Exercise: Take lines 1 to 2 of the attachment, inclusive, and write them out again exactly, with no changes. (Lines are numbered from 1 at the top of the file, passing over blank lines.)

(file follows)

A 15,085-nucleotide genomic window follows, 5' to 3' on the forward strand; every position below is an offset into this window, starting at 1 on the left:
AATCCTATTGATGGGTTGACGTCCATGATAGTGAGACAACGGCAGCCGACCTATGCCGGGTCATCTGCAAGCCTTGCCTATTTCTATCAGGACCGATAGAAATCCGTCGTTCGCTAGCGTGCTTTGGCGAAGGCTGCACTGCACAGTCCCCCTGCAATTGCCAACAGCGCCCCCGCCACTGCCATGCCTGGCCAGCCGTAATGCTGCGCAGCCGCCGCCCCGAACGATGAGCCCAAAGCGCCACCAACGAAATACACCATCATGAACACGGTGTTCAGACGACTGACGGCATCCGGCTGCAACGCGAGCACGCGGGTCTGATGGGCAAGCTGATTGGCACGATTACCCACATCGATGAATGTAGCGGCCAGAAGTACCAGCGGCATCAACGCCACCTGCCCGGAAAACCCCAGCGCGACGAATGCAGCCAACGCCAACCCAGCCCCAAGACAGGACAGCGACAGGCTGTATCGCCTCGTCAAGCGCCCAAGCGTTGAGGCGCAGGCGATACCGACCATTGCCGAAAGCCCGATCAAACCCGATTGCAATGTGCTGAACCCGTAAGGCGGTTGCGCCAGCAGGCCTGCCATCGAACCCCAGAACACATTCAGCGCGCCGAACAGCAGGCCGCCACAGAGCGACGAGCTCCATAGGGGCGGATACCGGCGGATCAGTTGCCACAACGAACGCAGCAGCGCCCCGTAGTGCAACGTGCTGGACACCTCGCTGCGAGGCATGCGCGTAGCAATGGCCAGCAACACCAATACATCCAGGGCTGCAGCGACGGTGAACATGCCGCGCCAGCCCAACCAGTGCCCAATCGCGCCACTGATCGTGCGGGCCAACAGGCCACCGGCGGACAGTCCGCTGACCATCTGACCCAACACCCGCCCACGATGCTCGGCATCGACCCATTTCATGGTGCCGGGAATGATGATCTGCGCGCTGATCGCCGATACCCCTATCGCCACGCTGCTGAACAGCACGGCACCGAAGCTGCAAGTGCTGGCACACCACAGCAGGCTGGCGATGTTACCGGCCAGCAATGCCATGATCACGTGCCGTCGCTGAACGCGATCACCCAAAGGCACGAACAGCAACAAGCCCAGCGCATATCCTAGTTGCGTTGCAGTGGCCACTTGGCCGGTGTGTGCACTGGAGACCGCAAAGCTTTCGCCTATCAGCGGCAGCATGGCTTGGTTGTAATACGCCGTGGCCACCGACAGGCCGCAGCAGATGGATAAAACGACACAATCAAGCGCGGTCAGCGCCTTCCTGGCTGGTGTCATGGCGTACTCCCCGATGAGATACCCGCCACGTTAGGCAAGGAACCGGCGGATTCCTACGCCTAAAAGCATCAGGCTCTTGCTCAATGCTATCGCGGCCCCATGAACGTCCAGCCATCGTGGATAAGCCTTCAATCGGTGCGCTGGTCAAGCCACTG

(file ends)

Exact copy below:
A 15,085-nucleotide genomic window follows, 5' to 3' on the forward strand; every position below is an offset into this window, starting at 1 on the left:
AATCCTATTGATGGGTTGACGTCCATGATAGTGAGACAACGGCAGCCGACCTATGCCGGGTCATCTGCAAGCCTTGCCTATTTCTATCAGGACCGATAGAAATCCGTCGTTCGCTAGCGTGCTTTGGCGAAGGCTGCACTGCACAGTCCCCCTGCAATTGCCAACAGCGCCCCCGCCACTGCCATGCCTGGCCAGCCGTAATGCTGCGCAGCCGCCGCCCCGAACGATGAGCCCAAAGCGCCACCAACGAAATACACCATCATGAACACGGTGTTCAGACGACTGACGGCATCCGGCTGCAACGCGAGCACGCGGGTCTGATGGGCAAGCTGATTGGCACGATTACCCACATCGATGAATGTAGCGGCCAGAAGTACCAGCGGCATCAACGCCACCTGCCCGGAAAACCCCAGCGCGACGAATGCAGCCAACGCCAACCCAGCCCCAAGACAGGACAGCGACAGGCTGTATCGCCTCGTCAAGCGCCCAAGCGTTGAGGCGCAGGCGATACCGACCATTGCCGAAAGCCCGATCAAACCCGATTGCAATGTGCTGAACCCGTAAGGCGGTTGCGCCAGCAGGCCTGCCATCGAACCCCAGAACACATTCAGCGCGCCGAACAGCAGGCCGCCACAGAGCGACGAGCTCCATAGGGGCGGATACCGGCGGATCAGTTGCCACAACGAACGCAGCAGCGCCCCGTAGTGCAACGTGCTGGACACCTCGCTGCGAGGCATGCGCGTAGCAATGGCCAGCAACACCAATACATCCAGGGCTGCAGCGACGGTGAACATGCCGCGCCAGCCCAACCAGTGCCCAATCGCGCCACTGATCGTGCGGGCCAACAGGCCACCGGCGGACAGTCCGCTGACCATCTGACCCAACACCCGCCCACGATGCTCGGCATCGACCCATTTCATGGTGCCGGGAATGATGATCTGCGCGCTGATCGCCGATACCCCTATCGCCACGCTGCTGAACAGCACGGCACCGAAGCTGCAAGTGCTGGCACACCACAGCAGGCTGGCGATGTTACCGGCCAGCAATGCCATGATCACGTGCCGTCGCTGAACGCGATCACCCAAAGGCACGAACAGCAACAAGCCCAGCGCATATCCTAGTTGCGTTGCAGTGGCCACTTGGCCGGTGTGTGCACTGGAGACCGCAAAGCTTTCGCCTATCAGCGGCAGCATGGCTTGGTTGTAATACGCCGTGGCCACCGACAGGCCGCAGCAGATGGATAAAACGACACAATCAAGCGCGGTCAGCGCCTTCCTGGCTGGTGTCATGGCGTACTCCCCGATGAGATACCCGCCACGTTAGGCAAGGAACCGGCGGATTCCTACGCCTAAAAGCATCAGGCTCTTGCTCAATGCTATCGCGGCCCCATGAACGTCCAGCCATCGTGGATAAGCCTTCAATCGGTGCGCTGGTCAAGCCACTG